Mobile Marketing’s Must-Attend Events for Fall 2010

Mobile phone sales continue to defy the global economic slump. Smartphone sales grew nearly 49 percent between Q1 2009 and Q2 2010, according to analyst firm Gartner. More than 314 million smartphones and feature phones shipped in Q1 2010 alone, 17 percent more than one year earlier.

Mobile phone sales continue to defy the global economic slump. Smartphone sales grew nearly 49 percent between Q1 2009 and Q2 2010, according to analyst firm Gartner. More than 314 million smartphones and feature phones shipped in Q1 2010 alone, 17 percent more than one year earlier.

All of those figures add up to an enormous opportunity for brands and marketers, including those looking to add interactivity to advertising campaigns that center around traditional media such as print, broadcast and billboards. That’s because whether consumers are buying their first Java ME feature phone or upgrading from an older smartphone to the latest Apple iPhone, that handset is now one of the most effective ways to build a brand, promote products and distribute coupons, to name just a few ways that mobile marketing is used today.

But there are no slam dunks in mobile marketing. Success depends on understanding factors such as the types of mobile phones used in a particular market and how that affects campaign strategies.

For example, at the most recent Mobile Marketing Forum (MMA Forum), held June 7-9 during Internet Week New York, one speaker noted that in India, 33 percent of SMS traffic is media content and/or advertising. Why do so many mobile marketing campaigns there use SMS? Because virtually every handset and network in India supports text messaging, and because SMS is affordable for more of the population than other types of data services.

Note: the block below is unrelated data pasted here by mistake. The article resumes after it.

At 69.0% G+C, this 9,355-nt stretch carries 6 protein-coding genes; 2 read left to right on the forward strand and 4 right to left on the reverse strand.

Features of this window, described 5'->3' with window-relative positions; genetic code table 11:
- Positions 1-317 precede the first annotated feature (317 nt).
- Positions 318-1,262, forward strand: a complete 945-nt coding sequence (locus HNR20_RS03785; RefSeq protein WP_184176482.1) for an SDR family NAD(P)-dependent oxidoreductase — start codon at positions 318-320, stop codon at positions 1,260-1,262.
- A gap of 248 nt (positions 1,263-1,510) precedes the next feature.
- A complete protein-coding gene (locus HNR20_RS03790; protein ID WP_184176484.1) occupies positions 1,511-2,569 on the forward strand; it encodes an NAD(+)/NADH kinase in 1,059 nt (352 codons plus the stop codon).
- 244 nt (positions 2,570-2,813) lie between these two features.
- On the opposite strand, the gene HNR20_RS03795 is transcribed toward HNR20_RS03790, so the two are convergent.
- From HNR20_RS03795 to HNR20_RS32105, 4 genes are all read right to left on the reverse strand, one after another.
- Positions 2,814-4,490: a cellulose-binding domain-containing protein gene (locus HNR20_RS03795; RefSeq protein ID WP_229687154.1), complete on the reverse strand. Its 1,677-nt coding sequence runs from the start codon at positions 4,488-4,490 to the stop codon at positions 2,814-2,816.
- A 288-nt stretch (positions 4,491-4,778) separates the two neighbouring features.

If you missed the New York MMA Forum, there are plenty of other opportunities to get up to speed on mobile marketing. The first is by checking out some of the success stories presented at the New York MMA Forum, such as Lipton Tea’s mobile campaign that grew sales 47 percent, or the several brands — from florist chains to detergents — that reported 20 percent response rates for their mobile campaigns. Those and other highlights are recapped on the blog of one of the event’s many renowned speakers, author Tomi Ahonen.

The second opportunity is to attend one or more of the upcoming MMA Forum events. Each one provides an overview of mobile marketing, along with actionable insights into the world region where the event is held. The next three MMA Forum events are:

Latin America: Coming Sept. 2 in São Paulo, Brazil, this event will feature case studies of successful campaigns in Brazil and other regional countries.

Europe, Middle East and Africa: On Oct. 5-6, MMA’s Forum series will bring together leading marketers from across the world to share their experiences, challenges and successes with the mobile channel.

North America:
The final 2010 Forum on Nov. 17 in Los Angeles will feature speakers from across the mobile ecosystem, including many leading global brands and agencies.

The diversity of locations reflects the fact that although the mobile channel’s reach and effectiveness spans the globe, each region has unique market conditions, opportunities and needs. The New York event highlighted those by featuring insights from all four MMA regional directors, who represent Asia Pacific (APAC); Europe, Middle East and Africa (EMEA); Latin America; and North America.

All of the MMA regional directors provided plenty of real-world examples of mobile marketing’s bottom-line benefits. For instance, in the U.K., the Ariel detergent brand sent text messages to 400,000 housewives, achieving a 20 percent response rate and boosting in-store sales. In Japan, the AXE Wake-Up Girls mobile campaign increased deodorant sales 300 percent, a success that’s been duplicated in countries such as Turkey, too.